It appears that lack of vitamin D early in life impairs the ability of the thymus to delete these T cells and so they go on to mistakenly attack the body with what the Oxford team call “friendly fire”.


link

AC
Last edited by cheerleader on Wed Feb 04, 2009 10:39 pm, edited 1 time in total.
Husband dx RRMS 3/07
dx dual jugular vein stenosis (CCSVI) 4/09
http://ccsviinms.blogspot.com
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Postby Loobie » Wed Feb 04, 2009 5:00 pm

All I've got to say is "whoa". It sounds pretty definitive?
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Postby Lyon » Wed Feb 04, 2009 5:05 pm

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Postby cheerleader » Wed Feb 04, 2009 5:33 pm

You're right, Bob- that was the last published study.
Looks like the Times is doing a series on MS and vitamin D before the release of the latest study to be published in Plos.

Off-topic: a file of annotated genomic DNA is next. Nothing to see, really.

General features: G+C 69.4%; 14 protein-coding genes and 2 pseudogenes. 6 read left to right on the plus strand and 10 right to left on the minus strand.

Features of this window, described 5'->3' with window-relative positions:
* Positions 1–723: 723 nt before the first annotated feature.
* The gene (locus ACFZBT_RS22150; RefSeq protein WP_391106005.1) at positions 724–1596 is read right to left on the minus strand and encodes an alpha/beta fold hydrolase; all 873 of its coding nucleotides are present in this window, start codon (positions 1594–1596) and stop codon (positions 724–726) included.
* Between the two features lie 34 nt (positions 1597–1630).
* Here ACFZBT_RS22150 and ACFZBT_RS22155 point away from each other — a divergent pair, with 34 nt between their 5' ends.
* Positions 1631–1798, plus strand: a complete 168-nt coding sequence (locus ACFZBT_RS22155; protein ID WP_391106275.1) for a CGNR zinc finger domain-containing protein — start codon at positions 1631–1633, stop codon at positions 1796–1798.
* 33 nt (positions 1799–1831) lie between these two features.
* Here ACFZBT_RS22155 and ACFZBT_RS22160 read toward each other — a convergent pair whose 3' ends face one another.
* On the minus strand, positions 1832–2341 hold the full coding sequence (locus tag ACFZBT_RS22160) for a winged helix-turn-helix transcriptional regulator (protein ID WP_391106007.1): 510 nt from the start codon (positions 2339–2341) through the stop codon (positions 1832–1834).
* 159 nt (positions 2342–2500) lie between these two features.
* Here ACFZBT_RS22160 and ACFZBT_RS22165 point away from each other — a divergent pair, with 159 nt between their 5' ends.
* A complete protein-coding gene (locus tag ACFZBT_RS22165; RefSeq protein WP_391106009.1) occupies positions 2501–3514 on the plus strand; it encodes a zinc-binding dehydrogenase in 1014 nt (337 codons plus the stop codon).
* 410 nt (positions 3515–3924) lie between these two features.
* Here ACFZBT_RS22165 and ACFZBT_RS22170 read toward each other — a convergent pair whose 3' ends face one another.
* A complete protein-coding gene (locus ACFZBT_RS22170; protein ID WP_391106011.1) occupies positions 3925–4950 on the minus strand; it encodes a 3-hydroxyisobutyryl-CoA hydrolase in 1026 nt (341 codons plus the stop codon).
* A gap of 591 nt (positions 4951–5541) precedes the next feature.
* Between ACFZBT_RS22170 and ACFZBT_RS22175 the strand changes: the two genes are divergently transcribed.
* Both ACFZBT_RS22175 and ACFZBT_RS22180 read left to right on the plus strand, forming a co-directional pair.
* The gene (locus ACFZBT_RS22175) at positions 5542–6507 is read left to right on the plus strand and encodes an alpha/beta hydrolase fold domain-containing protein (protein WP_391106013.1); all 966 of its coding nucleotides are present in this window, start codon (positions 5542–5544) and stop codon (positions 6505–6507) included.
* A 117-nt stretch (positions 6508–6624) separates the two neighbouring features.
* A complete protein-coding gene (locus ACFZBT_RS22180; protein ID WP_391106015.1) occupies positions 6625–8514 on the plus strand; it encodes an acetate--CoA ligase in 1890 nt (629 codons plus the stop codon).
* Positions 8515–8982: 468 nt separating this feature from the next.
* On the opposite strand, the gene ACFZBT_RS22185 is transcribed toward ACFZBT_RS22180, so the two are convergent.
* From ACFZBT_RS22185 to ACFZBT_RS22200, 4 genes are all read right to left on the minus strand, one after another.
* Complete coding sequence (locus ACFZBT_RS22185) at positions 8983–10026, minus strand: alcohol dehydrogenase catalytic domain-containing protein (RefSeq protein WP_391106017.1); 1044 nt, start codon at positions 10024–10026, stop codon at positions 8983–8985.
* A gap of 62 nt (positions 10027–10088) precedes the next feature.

Here's another article from Gillie in which he quotes Ebers for the interview.

George Ebers, of Oxford University, told The Times that for the first time there was hard evidence directly relating both genes and the environment to the origins of MS. His work suggests that vitamin D deficiency during pregnancy and childhood may increase the risk of a child developing the disease.

He has also established the possiblity that genetic vulnerability to MS, apparently initiated by lack of vitamin D, may be passed on to subsequent generations.

These risks might plausibly be reduced to giving vitamin D supplements to pregnant woman and young children. “I think it offers the potential for treatment which might prevent MS in the future,” Professor Ebers said.

“Our research has married two key pieces of the puzzle. The interaction of vitamin D with the gene is very specific and it seems most unlikely to be a coincidence of any kind. Serious questions now arise over the wisdom of current advice to limit sun exposure and avoid sunbathing. We also need to give better advice and help to the public on vitamin D supplements, particularly pregnant and nursing mothers."